Seven people die from rare blood clots after Oxford-AstraZeneca vaccine

Seven people have died of blood clotting according to the Oxford-AstraZeneca in the UK.

The Medicines and Health Products Regulatory Agency reported that people sadly died of rare blood clotting syndrome after 30 cases of rare blood clot events after using the AstraZeneca Covid-19 vaccine from regulators.

However, it is still unknown whether it was a fluke or a real side effect of the vaccine.

The MHRA said Thursday there had been “22 reports of cerebral venous sinus thrombosis (CVST) and 8 reports of other low platelet thrombosis events”.

The MHRA, the European Medicines Agency and the World Health Organization have all stated that the vaccine’s benefits in preventing Covid-19 far outweigh the potential risk of blood clots. reports the mirror.

Paul Hunter, professor of medicine at the University of East Anglia, emphasized that vaccine-related deaths are still very rare.

“The risk of death is still much greater for people who are not vaccinated than for people who received the (Oxford) vaccine,” he told The Guardian.

“It wouldn’t stop me from my next dose.”

Some countries are restricting the use of the AstraZeneca vaccine while others have restarted vaccinations as research into reports of rare and sometimes severe blood clots continues.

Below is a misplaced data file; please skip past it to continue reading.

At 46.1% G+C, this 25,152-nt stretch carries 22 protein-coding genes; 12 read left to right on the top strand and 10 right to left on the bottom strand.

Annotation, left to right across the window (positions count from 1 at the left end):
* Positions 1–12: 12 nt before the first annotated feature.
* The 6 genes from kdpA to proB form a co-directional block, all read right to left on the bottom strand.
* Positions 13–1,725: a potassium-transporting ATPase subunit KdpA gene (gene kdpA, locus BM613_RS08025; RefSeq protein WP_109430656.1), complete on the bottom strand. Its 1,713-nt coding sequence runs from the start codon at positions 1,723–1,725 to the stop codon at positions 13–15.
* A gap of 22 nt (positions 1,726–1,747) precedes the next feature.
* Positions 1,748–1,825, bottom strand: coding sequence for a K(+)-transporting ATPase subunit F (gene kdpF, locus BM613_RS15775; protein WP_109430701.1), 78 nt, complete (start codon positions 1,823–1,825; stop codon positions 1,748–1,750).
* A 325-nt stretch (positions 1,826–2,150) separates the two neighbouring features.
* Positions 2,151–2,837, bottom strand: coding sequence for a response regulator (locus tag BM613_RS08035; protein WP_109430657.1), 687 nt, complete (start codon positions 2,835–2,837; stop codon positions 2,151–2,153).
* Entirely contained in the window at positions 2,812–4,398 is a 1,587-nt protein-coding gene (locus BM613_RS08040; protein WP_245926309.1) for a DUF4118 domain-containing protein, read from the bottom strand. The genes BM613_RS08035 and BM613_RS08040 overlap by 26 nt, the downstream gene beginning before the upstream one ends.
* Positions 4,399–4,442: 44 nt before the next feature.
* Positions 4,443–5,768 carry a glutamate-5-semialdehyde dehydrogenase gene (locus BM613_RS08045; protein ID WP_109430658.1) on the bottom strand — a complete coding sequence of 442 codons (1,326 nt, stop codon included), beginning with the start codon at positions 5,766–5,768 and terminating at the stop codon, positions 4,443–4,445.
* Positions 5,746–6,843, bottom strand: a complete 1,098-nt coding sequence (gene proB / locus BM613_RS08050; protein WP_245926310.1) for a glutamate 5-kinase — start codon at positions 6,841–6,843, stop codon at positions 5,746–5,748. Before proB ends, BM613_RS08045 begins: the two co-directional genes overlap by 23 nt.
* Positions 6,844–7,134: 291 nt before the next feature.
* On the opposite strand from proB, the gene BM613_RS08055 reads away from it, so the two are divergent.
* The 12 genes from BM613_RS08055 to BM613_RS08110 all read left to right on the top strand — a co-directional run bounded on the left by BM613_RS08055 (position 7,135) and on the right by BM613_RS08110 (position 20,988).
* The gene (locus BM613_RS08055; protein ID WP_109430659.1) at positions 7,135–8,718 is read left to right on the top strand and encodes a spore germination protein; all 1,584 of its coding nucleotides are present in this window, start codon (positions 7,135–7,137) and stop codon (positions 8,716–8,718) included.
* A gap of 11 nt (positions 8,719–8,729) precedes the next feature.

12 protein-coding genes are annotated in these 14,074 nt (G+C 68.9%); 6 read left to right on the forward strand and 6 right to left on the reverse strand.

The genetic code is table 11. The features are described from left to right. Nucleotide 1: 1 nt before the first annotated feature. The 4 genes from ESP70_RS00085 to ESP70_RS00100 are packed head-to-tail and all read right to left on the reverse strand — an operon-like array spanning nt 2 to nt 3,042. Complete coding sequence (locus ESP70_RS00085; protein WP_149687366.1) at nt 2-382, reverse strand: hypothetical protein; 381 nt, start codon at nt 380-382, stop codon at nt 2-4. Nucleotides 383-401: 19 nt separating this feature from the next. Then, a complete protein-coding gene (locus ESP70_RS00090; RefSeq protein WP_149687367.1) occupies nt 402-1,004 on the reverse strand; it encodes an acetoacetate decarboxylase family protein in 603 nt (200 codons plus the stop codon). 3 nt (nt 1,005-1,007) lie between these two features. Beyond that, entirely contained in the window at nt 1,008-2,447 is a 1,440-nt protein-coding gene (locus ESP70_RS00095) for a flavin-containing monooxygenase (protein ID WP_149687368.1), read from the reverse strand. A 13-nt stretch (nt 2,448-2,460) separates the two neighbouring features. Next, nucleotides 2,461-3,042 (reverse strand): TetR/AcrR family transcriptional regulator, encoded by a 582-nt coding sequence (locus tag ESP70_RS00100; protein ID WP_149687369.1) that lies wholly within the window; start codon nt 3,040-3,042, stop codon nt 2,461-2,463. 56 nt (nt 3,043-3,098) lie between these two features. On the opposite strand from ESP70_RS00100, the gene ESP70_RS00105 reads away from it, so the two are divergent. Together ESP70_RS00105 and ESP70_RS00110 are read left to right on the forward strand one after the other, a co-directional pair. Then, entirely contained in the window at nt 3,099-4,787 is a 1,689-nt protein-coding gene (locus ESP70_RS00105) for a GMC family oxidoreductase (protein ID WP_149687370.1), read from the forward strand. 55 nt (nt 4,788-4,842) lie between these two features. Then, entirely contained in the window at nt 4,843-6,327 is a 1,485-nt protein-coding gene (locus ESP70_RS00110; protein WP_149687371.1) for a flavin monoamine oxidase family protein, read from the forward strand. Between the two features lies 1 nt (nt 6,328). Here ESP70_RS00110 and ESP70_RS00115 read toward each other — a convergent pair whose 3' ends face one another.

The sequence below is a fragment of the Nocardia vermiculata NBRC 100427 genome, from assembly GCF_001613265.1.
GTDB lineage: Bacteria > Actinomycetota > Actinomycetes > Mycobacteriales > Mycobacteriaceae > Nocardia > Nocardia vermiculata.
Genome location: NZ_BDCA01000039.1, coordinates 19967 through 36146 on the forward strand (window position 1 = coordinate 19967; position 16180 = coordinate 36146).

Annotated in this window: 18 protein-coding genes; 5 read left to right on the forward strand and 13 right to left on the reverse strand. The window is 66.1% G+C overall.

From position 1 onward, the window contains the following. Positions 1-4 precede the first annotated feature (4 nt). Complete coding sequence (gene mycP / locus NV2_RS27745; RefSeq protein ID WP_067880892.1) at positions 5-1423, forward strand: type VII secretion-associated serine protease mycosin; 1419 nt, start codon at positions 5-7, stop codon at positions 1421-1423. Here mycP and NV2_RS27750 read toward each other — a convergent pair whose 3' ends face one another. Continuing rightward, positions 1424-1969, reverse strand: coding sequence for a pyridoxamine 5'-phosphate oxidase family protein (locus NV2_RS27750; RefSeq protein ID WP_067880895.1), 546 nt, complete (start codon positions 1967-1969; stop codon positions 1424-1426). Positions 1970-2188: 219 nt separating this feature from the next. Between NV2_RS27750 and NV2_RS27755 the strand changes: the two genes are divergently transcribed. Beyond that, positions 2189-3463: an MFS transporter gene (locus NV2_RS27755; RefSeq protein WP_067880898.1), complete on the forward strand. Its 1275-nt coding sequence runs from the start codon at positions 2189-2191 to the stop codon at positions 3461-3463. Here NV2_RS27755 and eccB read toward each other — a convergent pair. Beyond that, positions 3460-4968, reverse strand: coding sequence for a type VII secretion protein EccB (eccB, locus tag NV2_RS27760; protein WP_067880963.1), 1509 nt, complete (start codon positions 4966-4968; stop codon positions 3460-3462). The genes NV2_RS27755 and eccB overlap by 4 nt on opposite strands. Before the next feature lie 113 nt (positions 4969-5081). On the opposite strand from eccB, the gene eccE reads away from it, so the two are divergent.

Germany, France, the Netherlands and Canada only restricted the use of the vaccine in the elderly.

On March 18, the UK Medicines Agency announced that there had been five cases of a rare cerebral blood clot in 11 million shots administered.

As of Thursday, 22 reports of cerebral venous sinus thrombosis (CVST), an extremely rare coagulation disorder of the brain, and 8 reports of other coagulation events related to low blood platelets were counted from a total of 18.1 million doses administered.

Dr. June Raine, the executive director of the MHRA, said the agency is looking into the reports but the vaccinations are continuing.

“The benefits of the AstraZeneca Covid-19 vaccine in preventing Covid-19 infection and its complications continue to outweigh any risks and the public should continue to receive their vaccine when prompted,” she said.

The type of clot found is unusual, with low levels of platelets and rare antibodies in the blood that have been linked to other bleeding disorders.

Prof. David Werring of the UCL Institute of Neurology told the BBC that “urgent” research needs to be done to determine whether this means that the vaccine is causally linked to the clots.

The researchers are trying to find out how common CVST clots are. Estimates range from two cases per million people per year to nearly 16 per million in normal times.

The coronavirus has been linked to abnormal clotting, making it unclear what impact the Oxford-AstraZeneca sting had on the numbers.

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